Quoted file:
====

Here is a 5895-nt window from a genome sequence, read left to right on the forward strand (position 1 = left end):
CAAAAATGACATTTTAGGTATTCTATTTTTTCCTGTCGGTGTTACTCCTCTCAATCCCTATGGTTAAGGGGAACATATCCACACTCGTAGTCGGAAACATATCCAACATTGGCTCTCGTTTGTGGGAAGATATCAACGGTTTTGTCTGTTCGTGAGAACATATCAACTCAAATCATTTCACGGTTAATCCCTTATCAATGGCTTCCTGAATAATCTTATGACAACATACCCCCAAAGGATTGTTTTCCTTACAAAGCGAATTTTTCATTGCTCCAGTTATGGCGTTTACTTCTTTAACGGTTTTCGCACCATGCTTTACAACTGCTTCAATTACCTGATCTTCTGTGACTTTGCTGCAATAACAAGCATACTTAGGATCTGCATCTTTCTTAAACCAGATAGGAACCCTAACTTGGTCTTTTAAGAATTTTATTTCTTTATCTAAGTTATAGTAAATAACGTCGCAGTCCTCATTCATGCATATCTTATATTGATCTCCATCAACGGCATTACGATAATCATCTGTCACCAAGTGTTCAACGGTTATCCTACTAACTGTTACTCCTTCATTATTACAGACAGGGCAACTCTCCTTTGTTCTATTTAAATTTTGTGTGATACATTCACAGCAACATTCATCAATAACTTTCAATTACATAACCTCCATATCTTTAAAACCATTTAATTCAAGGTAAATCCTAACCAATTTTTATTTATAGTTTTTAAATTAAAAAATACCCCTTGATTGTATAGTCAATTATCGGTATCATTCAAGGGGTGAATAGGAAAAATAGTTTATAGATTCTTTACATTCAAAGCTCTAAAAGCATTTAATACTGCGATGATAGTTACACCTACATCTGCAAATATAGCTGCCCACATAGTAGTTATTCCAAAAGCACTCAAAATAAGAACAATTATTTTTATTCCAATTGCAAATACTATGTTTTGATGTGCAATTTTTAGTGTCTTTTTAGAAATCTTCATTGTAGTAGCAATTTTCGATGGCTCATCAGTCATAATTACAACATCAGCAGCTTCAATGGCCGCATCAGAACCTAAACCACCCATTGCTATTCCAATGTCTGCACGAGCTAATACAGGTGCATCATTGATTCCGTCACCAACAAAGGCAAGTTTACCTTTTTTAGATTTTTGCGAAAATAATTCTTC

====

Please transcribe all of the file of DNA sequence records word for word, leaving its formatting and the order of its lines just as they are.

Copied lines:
Here is a 5895-nt window from a genome sequence, read left to right on the forward strand (position 1 = left end):
CAAAAATGACATTTTAGGTATTCTATTTTTTCCTGTCGGTGTTACTCCTCTCAATCCCTATGGTTAAGGGGAACATATCCACACTCGTAGTCGGAAACATATCCAACATTGGCTCTCGTTTGTGGGAAGATATCAACGGTTTTGTCTGTTCGTGAGAACATATCAACTCAAATCATTTCACGGTTAATCCCTTATCAATGGCTTCCTGAATAATCTTATGACAACATACCCCCAAAGGATTGTTTTCCTTACAAAGCGAATTTTTCATTGCTCCAGTTATGGCGTTTACTTCTTTAACGGTTTTCGCACCATGCTTTACAACTGCTTCAATTACCTGATCTTCTGTGACTTTGCTGCAATAACAAGCATACTTAGGATCTGCATCTTTCTTAAACCAGATAGGAACCCTAACTTGGTCTTTTAAGAATTTTATTTCTTTATCTAAGTTATAGTAAATAACGTCGCAGTCCTCATTCATGCATATCTTATATTGATCTCCATCAACGGCATTACGATAATCATCTGTCACCAAGTGTTCAACGGTTATCCTACTAACTGTTACTCCTTCATTATTACAGACAGGGCAACTCTCCTTTGTTCTATTTAAATTTTGTGTGATACATTCACAGCAACATTCATCAATAACTTTCAATTACATAACCTCCATATCTTTAAAACCATTTAATTCAAGGTAAATCCTAACCAATTTTTATTTATAGTTTTTAAATTAAAAAATACCCCTTGATTGTATAGTCAATTATCGGTATCATTCAAGGGGTGAATAGGAAAAATAGTTTATAGATTCTTTACATTCAAAGCTCTAAAAGCATTTAATACTGCGATGATAGTTACACCTACATCTGCAAATATAGCTGCCCACATAGTAGTTATTCCAAAAGCACTCAAAATAAGAACAATTATTTTTATTCCAATTGCAAATACTATGTTTTGATGTGCAATTTTTAGTGTCTTTTTAGAAATCTTCATTGTAGTAGCAATTTTCGATGGCTCATCAGTCATAATTACAACATCAGCAGCTTCAATGGCCGCATCAGAACCTAAACCACCCATTGCTATTCCAATGTCTGCACGAGCTAATACAGGTGCATCATTGATTCCGTCACCAACAAAGGCAAGTTTACCTTTTTTAGATTTTTGCGAAAATAATTCTTC